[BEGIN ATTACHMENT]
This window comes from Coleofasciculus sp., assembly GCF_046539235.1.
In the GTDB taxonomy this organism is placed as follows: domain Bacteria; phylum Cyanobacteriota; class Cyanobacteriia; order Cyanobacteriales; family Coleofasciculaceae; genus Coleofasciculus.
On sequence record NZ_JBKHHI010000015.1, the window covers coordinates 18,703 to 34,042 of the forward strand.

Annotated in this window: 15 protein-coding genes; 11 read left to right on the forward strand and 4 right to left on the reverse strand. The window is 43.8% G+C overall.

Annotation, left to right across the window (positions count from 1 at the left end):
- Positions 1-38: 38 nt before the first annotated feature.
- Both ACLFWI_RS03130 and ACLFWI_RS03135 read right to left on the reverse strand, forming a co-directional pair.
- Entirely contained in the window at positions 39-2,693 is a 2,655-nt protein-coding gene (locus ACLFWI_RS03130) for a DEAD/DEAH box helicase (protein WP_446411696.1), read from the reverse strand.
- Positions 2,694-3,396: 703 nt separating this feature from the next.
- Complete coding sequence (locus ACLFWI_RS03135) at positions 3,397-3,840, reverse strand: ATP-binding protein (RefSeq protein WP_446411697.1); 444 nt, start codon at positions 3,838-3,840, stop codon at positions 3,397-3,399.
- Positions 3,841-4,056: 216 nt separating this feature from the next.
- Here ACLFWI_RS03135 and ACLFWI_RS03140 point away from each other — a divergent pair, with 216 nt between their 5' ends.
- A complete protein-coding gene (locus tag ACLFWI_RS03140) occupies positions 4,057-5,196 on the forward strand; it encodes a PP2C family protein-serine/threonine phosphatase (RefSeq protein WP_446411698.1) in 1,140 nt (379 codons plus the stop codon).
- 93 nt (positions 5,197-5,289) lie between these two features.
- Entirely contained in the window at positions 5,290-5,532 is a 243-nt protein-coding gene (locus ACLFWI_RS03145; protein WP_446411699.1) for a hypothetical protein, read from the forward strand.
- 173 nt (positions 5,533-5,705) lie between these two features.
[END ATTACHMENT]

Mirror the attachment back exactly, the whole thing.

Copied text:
This window comes from Coleofasciculus sp., assembly GCF_046539235.1.
In the GTDB taxonomy this organism is placed as follows: domain Bacteria; phylum Cyanobacteriota; class Cyanobacteriia; order Cyanobacteriales; family Coleofasciculaceae; genus Coleofasciculus.
On sequence record NZ_JBKHHI010000015.1, the window covers coordinates 18,703 to 34,042 of the forward strand.

Annotated in this window: 15 protein-coding genes; 11 read left to right on the forward strand and 4 right to left on the reverse strand. The window is 43.8% G+C overall.

Annotation, left to right across the window (positions count from 1 at the left end):
- Positions 1-38: 38 nt before the first annotated feature.
- Both ACLFWI_RS03130 and ACLFWI_RS03135 read right to left on the reverse strand, forming a co-directional pair.
- Entirely contained in the window at positions 39-2,693 is a 2,655-nt protein-coding gene (locus ACLFWI_RS03130) for a DEAD/DEAH box helicase (protein WP_446411696.1), read from the reverse strand.
- Positions 2,694-3,396: 703 nt separating this feature from the next.
- Complete coding sequence (locus ACLFWI_RS03135) at positions 3,397-3,840, reverse strand: ATP-binding protein (RefSeq protein WP_446411697.1); 444 nt, start codon at positions 3,838-3,840, stop codon at positions 3,397-3,399.
- Positions 3,841-4,056: 216 nt separating this feature from the next.
- Here ACLFWI_RS03135 and ACLFWI_RS03140 point away from each other — a divergent pair, with 216 nt between their 5' ends.
- A complete protein-coding gene (locus tag ACLFWI_RS03140) occupies positions 4,057-5,196 on the forward strand; it encodes a PP2C family protein-serine/threonine phosphatase (RefSeq protein WP_446411698.1) in 1,140 nt (379 codons plus the stop codon).
- 93 nt (positions 5,197-5,289) lie between these two features.
- Entirely contained in the window at positions 5,290-5,532 is a 243-nt protein-coding gene (locus ACLFWI_RS03145; protein WP_446411699.1) for a hypothetical protein, read from the forward strand.
- 173 nt (positions 5,533-5,705) lie between these two features.